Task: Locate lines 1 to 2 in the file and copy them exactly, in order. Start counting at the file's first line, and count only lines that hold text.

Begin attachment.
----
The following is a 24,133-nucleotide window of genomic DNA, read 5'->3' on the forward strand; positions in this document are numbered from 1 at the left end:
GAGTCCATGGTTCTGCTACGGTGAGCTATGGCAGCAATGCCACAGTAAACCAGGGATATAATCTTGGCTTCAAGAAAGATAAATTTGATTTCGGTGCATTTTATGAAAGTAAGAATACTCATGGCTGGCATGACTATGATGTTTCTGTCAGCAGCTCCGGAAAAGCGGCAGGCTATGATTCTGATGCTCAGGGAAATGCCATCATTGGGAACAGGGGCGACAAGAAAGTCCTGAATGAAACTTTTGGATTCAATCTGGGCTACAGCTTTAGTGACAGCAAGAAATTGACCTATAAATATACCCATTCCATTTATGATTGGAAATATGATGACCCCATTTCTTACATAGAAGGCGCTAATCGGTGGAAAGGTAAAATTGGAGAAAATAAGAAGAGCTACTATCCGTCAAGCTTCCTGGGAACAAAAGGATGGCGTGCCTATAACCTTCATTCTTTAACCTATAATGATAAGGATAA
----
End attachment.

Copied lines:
The following is a 24,133-nucleotide window of genomic DNA, read 5'->3' on the forward strand; positions in this document are numbered from 1 at the left end:
GAGTCCATGGTTCTGCTACGGTGAGCTATGGCAGCAATGCCACAGTAAACCAGGGATATAATCTTGGCTTCAAGAAAGATAAATTTGATTTCGGTGCATTTTATGAAAGTAAGAATACTCATGGCTGGCATGACTATGATGTTTCTGTCAGCAGCTCCGGAAAAGCGGCAGGCTATGATTCTGATGCTCAGGGAAATGCCATCATTGGGAACAGGGGCGACAAGAAAGTCCTGAATGAAACTTTTGGATTCAATCTGGGCTACAGCTTTAGTGACAGCAAGAAATTGACCTATAAATATACCCATTCCATTTATGATTGGAAATATGATGACCCCATTTCTTACATAGAAGGCGCTAATCGGTGGAAAGGTAAAATTGGAGAAAATAAGAAGAGCTACTATCCGTCAAGCTTCCTGGGAACAAAAGGATGGCGTGCCTATAACCTTCATTCTTTAACCTATAATGATAAGGATAA